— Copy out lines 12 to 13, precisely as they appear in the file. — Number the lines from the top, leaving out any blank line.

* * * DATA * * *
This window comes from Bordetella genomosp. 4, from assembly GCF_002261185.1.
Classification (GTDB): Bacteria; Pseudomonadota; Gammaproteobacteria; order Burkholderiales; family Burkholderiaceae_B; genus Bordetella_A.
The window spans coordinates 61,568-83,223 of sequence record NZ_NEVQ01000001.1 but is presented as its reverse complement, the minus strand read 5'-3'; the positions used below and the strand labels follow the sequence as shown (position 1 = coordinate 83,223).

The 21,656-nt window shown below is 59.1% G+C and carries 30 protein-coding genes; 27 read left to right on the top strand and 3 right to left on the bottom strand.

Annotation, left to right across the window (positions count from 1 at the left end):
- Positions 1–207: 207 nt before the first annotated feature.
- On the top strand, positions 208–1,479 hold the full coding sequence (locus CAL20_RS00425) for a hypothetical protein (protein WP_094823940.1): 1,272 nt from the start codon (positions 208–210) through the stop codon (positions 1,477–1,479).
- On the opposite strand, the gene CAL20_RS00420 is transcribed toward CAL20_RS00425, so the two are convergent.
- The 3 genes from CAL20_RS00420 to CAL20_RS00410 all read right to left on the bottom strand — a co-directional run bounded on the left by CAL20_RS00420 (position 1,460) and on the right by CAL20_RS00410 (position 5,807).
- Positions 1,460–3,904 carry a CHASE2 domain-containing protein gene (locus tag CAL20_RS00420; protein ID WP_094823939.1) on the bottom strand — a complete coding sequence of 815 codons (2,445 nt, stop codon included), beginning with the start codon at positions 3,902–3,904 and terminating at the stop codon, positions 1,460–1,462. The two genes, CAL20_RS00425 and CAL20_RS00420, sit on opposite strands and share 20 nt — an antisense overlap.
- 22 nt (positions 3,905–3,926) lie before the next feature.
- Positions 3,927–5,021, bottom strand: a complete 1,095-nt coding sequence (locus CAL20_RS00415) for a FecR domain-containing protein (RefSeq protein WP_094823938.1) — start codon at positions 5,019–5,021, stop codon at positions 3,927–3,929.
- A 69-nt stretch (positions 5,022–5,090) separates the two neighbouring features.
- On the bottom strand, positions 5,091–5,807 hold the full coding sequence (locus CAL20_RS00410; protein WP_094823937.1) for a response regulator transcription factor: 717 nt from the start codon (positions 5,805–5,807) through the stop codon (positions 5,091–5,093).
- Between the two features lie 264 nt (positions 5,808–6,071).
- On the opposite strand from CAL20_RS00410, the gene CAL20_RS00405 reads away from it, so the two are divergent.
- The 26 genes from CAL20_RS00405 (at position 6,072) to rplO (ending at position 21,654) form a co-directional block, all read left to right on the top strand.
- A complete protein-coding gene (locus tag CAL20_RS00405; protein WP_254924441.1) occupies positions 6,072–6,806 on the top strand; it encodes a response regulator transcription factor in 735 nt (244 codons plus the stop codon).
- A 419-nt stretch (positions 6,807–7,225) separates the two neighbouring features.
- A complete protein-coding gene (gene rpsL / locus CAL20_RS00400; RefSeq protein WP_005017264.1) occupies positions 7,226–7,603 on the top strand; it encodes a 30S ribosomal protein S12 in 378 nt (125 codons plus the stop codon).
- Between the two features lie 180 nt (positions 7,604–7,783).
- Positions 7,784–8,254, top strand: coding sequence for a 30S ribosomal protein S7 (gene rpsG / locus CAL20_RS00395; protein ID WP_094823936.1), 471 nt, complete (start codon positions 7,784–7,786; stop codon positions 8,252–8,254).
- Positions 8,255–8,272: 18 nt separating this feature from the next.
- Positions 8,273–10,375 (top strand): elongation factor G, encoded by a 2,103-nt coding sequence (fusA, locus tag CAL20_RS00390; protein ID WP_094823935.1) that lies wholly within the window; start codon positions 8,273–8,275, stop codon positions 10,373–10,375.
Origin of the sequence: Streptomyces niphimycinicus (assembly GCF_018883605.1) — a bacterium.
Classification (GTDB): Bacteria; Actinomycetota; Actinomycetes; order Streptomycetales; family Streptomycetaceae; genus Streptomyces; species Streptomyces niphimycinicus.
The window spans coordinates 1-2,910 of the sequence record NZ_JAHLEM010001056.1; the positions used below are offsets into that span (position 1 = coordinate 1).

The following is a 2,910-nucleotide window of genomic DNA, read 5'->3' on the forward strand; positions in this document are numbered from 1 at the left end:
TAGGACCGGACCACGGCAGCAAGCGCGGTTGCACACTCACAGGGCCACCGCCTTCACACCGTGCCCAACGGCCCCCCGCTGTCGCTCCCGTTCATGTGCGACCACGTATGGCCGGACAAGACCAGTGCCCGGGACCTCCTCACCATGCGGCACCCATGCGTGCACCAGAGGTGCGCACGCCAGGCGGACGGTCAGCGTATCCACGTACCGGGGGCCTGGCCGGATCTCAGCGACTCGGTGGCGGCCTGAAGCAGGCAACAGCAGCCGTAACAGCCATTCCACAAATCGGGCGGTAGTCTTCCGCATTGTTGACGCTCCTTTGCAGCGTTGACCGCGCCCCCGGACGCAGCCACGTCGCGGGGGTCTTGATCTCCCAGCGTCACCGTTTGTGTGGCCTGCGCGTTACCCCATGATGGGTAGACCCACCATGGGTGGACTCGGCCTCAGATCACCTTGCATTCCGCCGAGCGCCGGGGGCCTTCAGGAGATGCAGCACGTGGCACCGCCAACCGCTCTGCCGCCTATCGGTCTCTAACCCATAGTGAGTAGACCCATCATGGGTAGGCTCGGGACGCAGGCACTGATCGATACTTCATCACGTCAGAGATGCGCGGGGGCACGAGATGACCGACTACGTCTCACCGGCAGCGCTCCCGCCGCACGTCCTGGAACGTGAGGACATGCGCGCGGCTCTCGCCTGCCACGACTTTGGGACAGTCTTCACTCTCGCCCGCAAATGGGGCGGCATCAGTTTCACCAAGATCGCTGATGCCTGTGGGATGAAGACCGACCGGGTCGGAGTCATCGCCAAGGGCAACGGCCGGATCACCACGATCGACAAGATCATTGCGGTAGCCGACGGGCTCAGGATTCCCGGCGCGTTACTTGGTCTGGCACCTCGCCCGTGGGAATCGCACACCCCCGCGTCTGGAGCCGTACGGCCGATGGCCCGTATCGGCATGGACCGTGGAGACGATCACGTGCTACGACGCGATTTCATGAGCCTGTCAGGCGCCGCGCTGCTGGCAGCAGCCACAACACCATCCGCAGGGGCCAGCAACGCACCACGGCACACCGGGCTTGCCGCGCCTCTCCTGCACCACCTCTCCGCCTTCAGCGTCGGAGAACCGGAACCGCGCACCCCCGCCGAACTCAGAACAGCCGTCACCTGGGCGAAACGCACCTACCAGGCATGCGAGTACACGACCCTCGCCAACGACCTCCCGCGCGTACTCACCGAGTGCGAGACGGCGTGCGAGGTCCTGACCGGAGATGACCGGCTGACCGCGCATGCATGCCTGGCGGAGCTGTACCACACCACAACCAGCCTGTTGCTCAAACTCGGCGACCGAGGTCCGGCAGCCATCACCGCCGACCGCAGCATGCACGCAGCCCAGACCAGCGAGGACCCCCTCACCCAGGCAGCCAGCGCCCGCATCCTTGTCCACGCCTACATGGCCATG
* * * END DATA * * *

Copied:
- Positions 3,927–5,021, bottom strand: a complete 1,095-nt coding sequence (locus CAL20_RS00415) for a FecR domain-containing protein (RefSeq protein WP_094823938.1) — start codon at positions 5,019–5,021, stop codon at positions 3,927–3,929.
- A 69-nt stretch (positions 5,022–5,090) separates the two neighbouring features.